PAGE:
The San Francisco 49ers have already bucked one trend during these NFL playoffs. They’ll now need to reverse another to keep their Super Bowl dreams alive.
San Francisco was the lone lower seed to advance during an opening-round weekend in which home teams largely dominated, with four of the six games won in lopsided fashion by the higher-seeded entrant. As a reward, the 49ers now get the unenviable assignment of a trip to frigid Lambeau Field to face Aaron Rodgers and the NFC’s top-seeded Green Bay Packers.
The Packers, the only team this season to go unbeaten at home, will have recent history on their side in addition to the advantage of playing in their own building. The NFC’s No. 1 seed has reached the conference championship game in eight of the last nine years, with the lone exception being the Dallas Cowboys’ 34-31 loss to Green Bay in 2016.
Green Bay also owns the league’s longest active home winning streak in regular-season play, a 13-game run dating back to November 2020.
That string of success excludes one very important matchup, however. As one may recall, the Packers were dealt a 31-26 defeat by Tampa Bay at Lambeau in last season’s NFC title game, a contest perhaps best remembered for coach Matt LaFleur’s questionable decision to kick a field goal with Green Bay down eight late in the fourth quarter.
The public doesn’t appear to be too swayed by either that result or the Packers having squeaked out a 30-28 win over these very same 49ers in San Francisco back in September. Green Bay currently stands as the largest betting favorite of this weekend’s four divisional round games at 5.5 points, a line that’s grown from its initial opening.
That’s not too surprising, as NFL wagering is extremely quarterback-driven, and most bettors would naturally side with a likely soon-to-be four-time NFL MVP in Rodgers over the at-times erratic Jimmy Garoppolo.
We don’t view the outcome as being so-clear cut, as our projection model has declared Saturday’s primetime showdown as a virtual dead-even game in terms of win probability. It’s also given San Francisco a greater chance of winning the Super Bowl heading into the divisional round.
The quarterback angle is also quite evident in the NFC’s other clash in which the Tampa Bay Buccaneers and seven-time Super Bowl champion Tom Brady rate as a three-point favorite over a Los Angeles Rams team whose signal-caller, Matthew Stafford, just earned the first playoff win of his 13-year career with last week’s 34-11 decimation of the Arizona Cardinals.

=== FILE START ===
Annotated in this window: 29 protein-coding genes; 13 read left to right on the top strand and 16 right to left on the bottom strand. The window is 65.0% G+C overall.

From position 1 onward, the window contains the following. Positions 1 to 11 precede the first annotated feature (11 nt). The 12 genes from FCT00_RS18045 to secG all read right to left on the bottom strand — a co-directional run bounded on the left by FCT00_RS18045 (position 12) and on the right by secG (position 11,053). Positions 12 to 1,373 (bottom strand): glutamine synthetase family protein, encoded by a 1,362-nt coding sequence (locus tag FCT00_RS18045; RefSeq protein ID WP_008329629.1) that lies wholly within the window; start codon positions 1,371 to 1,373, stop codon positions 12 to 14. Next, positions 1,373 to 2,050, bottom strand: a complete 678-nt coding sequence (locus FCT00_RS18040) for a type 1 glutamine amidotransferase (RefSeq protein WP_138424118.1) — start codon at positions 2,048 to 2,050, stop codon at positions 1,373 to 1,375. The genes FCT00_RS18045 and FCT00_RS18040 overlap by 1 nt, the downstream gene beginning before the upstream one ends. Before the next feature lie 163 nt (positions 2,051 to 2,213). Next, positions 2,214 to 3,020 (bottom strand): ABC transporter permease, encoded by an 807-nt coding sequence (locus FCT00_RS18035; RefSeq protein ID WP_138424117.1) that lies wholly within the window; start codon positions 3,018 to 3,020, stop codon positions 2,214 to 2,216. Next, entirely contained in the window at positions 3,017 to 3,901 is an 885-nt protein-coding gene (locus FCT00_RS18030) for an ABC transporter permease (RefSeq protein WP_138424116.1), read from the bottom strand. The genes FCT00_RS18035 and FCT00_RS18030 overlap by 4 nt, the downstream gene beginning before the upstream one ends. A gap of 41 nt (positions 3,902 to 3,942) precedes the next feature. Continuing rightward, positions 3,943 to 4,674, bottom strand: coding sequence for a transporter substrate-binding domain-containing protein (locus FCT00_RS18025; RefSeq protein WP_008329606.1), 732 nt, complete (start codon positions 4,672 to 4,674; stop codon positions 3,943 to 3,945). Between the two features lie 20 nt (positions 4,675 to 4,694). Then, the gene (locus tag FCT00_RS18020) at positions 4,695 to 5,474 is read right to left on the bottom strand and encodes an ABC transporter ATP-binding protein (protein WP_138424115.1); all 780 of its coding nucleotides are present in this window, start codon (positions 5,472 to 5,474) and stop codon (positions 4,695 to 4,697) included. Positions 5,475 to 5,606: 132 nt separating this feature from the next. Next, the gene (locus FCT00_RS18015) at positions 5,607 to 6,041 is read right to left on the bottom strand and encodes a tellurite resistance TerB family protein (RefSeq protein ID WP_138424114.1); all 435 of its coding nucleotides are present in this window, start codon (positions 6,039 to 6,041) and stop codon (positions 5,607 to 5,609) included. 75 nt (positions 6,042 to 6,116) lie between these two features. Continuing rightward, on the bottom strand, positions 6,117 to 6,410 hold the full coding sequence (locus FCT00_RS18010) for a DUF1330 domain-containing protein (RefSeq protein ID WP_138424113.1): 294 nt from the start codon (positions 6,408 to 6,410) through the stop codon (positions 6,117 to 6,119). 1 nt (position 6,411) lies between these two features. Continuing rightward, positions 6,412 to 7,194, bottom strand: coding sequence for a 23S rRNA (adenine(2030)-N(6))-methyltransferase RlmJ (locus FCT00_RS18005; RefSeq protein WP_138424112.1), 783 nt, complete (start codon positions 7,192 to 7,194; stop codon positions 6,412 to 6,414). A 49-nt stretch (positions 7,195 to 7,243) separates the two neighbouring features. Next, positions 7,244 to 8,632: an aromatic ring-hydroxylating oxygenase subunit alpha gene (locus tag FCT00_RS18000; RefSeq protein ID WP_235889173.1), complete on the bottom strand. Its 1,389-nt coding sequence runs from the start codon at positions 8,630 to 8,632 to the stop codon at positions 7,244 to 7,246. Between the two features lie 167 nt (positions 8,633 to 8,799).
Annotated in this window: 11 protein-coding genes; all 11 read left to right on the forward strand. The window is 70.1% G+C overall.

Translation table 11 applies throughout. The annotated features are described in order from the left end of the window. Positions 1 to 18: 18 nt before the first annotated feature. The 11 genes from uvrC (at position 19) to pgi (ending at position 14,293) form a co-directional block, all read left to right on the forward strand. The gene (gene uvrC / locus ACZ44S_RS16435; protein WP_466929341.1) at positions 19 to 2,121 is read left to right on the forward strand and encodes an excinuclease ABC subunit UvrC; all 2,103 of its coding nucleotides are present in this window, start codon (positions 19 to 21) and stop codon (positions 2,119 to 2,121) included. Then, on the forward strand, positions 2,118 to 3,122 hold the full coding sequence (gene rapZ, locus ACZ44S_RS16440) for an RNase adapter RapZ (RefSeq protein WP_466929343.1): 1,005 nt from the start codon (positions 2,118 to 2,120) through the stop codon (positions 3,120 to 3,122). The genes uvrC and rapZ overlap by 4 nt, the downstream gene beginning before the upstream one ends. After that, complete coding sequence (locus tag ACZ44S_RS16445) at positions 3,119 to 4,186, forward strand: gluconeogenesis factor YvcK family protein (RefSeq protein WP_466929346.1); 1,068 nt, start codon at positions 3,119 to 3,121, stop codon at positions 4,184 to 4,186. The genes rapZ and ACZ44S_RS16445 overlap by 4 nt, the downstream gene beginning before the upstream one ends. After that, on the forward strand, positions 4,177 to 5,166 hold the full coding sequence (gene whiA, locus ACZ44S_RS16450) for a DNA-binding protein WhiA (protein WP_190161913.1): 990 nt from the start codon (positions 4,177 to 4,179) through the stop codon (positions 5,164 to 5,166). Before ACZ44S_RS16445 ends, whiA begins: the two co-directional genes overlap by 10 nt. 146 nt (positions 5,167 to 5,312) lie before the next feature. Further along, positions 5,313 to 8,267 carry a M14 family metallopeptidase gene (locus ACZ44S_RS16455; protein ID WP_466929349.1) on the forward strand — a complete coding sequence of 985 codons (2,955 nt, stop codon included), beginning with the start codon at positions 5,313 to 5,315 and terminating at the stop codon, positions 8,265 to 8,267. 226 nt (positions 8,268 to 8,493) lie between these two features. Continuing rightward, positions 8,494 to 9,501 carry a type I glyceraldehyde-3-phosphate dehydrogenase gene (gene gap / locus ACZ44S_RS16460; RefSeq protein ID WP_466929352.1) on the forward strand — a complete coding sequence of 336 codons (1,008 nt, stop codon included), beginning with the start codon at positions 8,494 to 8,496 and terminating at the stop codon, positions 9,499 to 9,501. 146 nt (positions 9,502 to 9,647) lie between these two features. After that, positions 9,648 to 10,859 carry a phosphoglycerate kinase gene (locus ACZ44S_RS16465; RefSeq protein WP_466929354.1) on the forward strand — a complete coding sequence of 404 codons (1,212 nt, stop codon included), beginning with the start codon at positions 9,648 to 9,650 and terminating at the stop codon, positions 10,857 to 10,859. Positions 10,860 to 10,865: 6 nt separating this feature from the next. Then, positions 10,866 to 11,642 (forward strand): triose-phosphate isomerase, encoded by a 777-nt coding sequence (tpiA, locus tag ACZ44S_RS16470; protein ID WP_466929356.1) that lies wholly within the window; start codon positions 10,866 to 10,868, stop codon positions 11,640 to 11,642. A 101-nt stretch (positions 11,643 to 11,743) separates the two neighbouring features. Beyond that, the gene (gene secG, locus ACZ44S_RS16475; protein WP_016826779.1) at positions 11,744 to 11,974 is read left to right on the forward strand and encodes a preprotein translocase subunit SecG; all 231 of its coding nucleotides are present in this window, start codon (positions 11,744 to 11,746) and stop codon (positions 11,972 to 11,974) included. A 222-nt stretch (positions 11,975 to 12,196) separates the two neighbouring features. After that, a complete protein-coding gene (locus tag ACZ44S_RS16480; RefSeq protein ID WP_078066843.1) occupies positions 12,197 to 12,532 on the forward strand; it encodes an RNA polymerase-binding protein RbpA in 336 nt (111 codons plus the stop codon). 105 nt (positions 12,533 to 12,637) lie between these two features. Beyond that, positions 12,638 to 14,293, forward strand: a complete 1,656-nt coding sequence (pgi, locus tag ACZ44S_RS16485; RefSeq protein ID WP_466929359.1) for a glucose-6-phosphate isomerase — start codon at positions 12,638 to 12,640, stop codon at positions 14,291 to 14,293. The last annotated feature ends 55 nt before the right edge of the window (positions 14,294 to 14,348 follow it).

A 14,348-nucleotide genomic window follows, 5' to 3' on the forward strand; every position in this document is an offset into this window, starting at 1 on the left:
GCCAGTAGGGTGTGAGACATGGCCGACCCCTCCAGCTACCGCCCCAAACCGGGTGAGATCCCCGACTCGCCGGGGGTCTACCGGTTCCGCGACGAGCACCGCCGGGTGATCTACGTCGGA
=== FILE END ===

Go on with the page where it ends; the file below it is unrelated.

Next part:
Our models take a divergent view here as well, suggesting that the wrong team may be favored when these two powerhouses take the field Sunday.
So, what exactly needs to happen to create an all-NFC West conference title game? Here are the keys to the game for both of these compelling and star-studded matchups:
San Francisco 49ers at Green Bay Packers (Saturday, 8:15 ET, FOX)
Line: Packers by 5.5
The Analyst Win Probability: Packers 50.2%
As mentioned above, Green Bay eked out a dramatic 30-28 victory in San Francisco back in Week 3 on Mason Crosby’s 51-yard field goal as time expired, with Rodgers driving the Pack into scoring range right after the Niners scored a go-ahead touchdown with 37 seconds remaining.
Rodgers was his usual sharp self that night, but it’s been anything but easy for both he and the Packers when they’ve squared off against San Francisco in the playoffs. The 38-year-old QB is 0-3 lifetime against the 49ers in postseason play, including a 37-20 road defeat in the 2019 NFC championship game in which San Francisco picked off Rodgers twice and bullied Green Bay’s defense with 285 rushing yards.
The 49ers may very well employ a run-heavy game plan this time as well, especially with the possibility of sub-zero wind chills being forecasted and Garoppolo now dealing with a slight sprain of his throwing shoulder in addition to a right thumb injury he’s been playing through.
Green Bay’s defense has had its hiccups at times against the run and can be vulnerable to big plays, having yielded gains of 10-plus yards on 13.7% of opponent rush attempts to rank 28th in the NFL. Still, it’s been solid overall in that area, sitting seventh in our EVE rankings in yards vs. expected on expected running plays.
The 49ers didn’t do much on the ground in this season’s previous meeting, generating just 67 yards on 21 attempts – their second-lowest rushing yardage total of 2021. They also played that game without impressive rookie Eli Mitchell, whose average of 2.33 yards after contact was the sixth highest of any running back with 100 or more rush attempts this season, and that came before Kyle Shanahan began extensively utilizing the uniquely dynamic Deebo Samuel as a ball-carrier.
What the 49ers Need to Do: Convert on Third Down and Inside the Red Zone
The 49ers’ 23-17 win in Dallas in last week’s wild-card round became way too close for comfort due to too many stalled drives by the offense, especially in the second half. San Francisco converted only two of six third-down opportunities after halftime and Garoppolo was woefully ineffective over the final two quarters, completing just 5 of 11 attempts for a measly 39 yards with an interception. The Niners’ lone second-half points, a dazzling 26-yard touchdown run by Samuel, were set up by a short field created by a defensive interception.